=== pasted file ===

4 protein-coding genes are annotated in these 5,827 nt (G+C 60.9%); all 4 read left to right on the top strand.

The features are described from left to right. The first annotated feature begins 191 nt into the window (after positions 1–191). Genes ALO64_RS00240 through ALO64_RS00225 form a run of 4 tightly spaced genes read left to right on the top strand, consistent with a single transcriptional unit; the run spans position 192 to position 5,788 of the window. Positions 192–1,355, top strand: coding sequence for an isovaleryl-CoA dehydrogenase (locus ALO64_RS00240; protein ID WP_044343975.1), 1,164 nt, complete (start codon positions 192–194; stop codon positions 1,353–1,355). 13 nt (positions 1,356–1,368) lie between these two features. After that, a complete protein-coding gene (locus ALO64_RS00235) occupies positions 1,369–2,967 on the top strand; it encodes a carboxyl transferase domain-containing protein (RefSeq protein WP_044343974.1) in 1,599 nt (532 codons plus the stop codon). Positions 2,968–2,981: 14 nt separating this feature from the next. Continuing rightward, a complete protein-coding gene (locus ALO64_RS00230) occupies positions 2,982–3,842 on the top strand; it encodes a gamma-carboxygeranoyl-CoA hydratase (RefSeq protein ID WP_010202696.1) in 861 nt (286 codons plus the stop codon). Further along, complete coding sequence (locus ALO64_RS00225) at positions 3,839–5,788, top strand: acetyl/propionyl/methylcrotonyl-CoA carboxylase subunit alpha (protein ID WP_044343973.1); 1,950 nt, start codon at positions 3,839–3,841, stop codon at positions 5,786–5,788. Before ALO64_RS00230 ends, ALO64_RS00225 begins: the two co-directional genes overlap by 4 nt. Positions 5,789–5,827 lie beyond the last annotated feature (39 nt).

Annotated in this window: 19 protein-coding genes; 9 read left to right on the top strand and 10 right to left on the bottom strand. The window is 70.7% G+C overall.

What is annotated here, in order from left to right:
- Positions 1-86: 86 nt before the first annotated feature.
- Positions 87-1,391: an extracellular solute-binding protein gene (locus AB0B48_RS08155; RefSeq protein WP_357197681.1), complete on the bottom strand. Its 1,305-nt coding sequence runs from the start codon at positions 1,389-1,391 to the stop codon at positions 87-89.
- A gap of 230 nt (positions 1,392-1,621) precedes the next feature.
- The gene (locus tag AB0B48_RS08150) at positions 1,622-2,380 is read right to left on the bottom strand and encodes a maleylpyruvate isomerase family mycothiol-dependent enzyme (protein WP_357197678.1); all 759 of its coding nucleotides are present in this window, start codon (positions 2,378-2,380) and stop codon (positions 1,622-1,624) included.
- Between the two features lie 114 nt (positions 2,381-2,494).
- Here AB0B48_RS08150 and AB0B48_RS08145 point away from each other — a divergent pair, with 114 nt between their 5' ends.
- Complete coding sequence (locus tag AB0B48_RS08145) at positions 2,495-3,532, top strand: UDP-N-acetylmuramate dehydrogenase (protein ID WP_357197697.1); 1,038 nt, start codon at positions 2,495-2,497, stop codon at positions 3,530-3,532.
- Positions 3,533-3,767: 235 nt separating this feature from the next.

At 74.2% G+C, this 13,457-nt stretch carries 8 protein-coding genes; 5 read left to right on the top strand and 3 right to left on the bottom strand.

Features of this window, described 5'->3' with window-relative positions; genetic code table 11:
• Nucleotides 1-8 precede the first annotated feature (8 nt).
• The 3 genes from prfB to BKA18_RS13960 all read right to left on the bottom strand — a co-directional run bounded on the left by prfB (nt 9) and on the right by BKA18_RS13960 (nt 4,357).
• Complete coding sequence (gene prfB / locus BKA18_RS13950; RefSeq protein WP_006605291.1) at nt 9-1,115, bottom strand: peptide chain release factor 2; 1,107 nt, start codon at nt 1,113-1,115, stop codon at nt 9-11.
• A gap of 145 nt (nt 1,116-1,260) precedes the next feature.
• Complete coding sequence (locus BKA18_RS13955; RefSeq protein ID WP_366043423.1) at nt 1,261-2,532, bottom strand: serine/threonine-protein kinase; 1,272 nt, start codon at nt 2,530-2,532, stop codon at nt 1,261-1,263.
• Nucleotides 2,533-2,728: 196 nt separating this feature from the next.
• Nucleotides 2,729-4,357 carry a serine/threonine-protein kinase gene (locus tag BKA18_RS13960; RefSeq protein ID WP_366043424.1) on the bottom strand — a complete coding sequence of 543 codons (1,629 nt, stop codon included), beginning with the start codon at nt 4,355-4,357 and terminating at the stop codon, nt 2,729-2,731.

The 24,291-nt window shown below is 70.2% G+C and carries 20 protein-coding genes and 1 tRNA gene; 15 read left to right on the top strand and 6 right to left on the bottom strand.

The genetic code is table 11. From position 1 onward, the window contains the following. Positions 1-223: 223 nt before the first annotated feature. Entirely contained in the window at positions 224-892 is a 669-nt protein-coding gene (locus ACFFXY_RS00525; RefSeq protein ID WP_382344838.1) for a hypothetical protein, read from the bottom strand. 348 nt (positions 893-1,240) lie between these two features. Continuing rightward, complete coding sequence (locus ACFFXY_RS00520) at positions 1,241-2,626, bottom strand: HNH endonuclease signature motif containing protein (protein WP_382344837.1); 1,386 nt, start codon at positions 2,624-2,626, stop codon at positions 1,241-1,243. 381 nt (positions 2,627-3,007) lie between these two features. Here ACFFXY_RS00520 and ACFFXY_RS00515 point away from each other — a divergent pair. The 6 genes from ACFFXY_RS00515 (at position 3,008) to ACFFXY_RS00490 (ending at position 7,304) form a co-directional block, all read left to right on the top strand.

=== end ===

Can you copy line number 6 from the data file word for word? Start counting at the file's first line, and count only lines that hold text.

- Positions 87-1,391: an extracellular solute-binding protein gene (locus AB0B48_RS08155; RefSeq protein WP_357197681.1), complete on the bottom strand. Its 1,305-nt coding sequence runs from the start codon at positions 1,389-1,391 to the stop codon at positions 87-89.